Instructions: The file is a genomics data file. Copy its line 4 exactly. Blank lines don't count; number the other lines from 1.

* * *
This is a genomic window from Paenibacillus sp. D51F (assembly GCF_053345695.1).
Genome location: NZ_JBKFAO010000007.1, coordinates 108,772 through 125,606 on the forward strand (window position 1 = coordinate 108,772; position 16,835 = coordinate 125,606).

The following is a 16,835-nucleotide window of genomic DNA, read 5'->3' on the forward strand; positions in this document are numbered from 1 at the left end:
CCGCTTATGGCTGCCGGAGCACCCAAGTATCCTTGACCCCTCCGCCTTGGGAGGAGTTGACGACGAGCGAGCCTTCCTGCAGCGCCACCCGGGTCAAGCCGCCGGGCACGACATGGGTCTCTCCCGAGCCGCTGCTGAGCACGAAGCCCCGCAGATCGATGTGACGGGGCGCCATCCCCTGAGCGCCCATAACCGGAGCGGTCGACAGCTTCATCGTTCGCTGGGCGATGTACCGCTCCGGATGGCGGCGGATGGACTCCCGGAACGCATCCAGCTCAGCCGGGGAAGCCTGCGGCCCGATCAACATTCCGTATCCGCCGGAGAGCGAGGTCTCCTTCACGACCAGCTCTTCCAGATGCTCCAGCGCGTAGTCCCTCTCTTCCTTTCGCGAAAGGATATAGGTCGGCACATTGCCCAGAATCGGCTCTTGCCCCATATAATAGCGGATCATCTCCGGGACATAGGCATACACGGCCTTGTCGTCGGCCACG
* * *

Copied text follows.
CCGCTTATGGCTGCCGGAGCACCCAAGTATCCTTGACCCCTCCGCCTTGGGAGGAGTTGACGACGAGCGAGCCTTCCTGCAGCGCCACCCGGGTCAAGCCGCCGGGCACGACATGGGTCTCTCCCGAGCCGCTGCTGAGCACGAAGCCCCGCAGATCGATGTGACGGGGCGCCATCCCCTGAGCGCCCATAACCGGAGCGGTCGACAGCTTCATCGTTCGCTGGGCGATGTACCGCTCCGGATGGCGGCGGATGGACTCCCGGAACGCATCCAGCTCAGCCGGGGAAGCCTGCGGCCCGATCAACATTCCGTATCCGCCGGAGAGCGAGGTCTCCTTCACGACCAGCTCTTCCAGATGCTCCAGCGCGTAGTCCCTCTCTTCCTTTCGCGAAAGGATATAGGTCGGCACATTGCCCAGAATCGGCTCTTGCCCCATATAATAGCGGATCATCTCCGGGACATAGGCATACACGGCCTTGTCGTCGGCCACG